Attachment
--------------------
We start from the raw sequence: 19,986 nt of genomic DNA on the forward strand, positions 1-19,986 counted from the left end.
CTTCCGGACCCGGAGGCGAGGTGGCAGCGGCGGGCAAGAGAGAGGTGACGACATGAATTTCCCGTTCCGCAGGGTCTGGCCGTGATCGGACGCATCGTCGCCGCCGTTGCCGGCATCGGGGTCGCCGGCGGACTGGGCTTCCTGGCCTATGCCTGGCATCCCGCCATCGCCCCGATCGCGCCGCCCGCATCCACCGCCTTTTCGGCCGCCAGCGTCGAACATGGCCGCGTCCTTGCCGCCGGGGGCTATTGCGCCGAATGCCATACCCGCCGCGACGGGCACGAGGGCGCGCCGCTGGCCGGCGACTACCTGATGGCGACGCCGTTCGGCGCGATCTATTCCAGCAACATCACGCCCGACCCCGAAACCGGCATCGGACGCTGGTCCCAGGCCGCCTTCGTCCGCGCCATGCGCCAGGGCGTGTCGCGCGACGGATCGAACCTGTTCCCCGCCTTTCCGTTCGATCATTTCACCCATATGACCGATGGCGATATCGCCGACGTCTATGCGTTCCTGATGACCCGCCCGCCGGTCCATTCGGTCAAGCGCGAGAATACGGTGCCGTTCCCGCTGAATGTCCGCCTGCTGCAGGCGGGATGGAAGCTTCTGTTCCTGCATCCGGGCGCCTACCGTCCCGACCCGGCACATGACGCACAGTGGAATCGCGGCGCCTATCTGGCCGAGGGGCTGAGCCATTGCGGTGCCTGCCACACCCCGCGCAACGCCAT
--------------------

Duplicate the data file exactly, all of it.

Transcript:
We start from the raw sequence: 19,986 nt of genomic DNA on the forward strand, positions 1-19,986 counted from the left end.
CTTCCGGACCCGGAGGCGAGGTGGCAGCGGCGGGCAAGAGAGAGGTGACGACATGAATTTCCCGTTCCGCAGGGTCTGGCCGTGATCGGACGCATCGTCGCCGCCGTTGCCGGCATCGGGGTCGCCGGCGGACTGGGCTTCCTGGCCTATGCCTGGCATCCCGCCATCGCCCCGATCGCGCCGCCCGCATCCACCGCCTTTTCGGCCGCCAGCGTCGAACATGGCCGCGTCCTTGCCGCCGGGGGCTATTGCGCCGAATGCCATACCCGCCGCGACGGGCACGAGGGCGCGCCGCTGGCCGGCGACTACCTGATGGCGACGCCGTTCGGCGCGATCTATTCCAGCAACATCACGCCCGACCCCGAAACCGGCATCGGACGCTGGTCCCAGGCCGCCTTCGTCCGCGCCATGCGCCAGGGCGTGTCGCGCGACGGATCGAACCTGTTCCCCGCCTTTCCGTTCGATCATTTCACCCATATGACCGATGGCGATATCGCCGACGTCTATGCGTTCCTGATGACCCGCCCGCCGGTCCATTCGGTCAAGCGCGAGAATACGGTGCCGTTCCCGCTGAATGTCCGCCTGCTGCAGGCGGGATGGAAGCTTCTGTTCCTGCATCCGGGCGCCTACCGTCCCGACCCGGCACATGACGCACAGTGGAATCGCGGCGCCTATCTGGCCGAGGGGCTGAGCCATTGCGGTGCCTGCCACACCCCGCGCAACGCCAT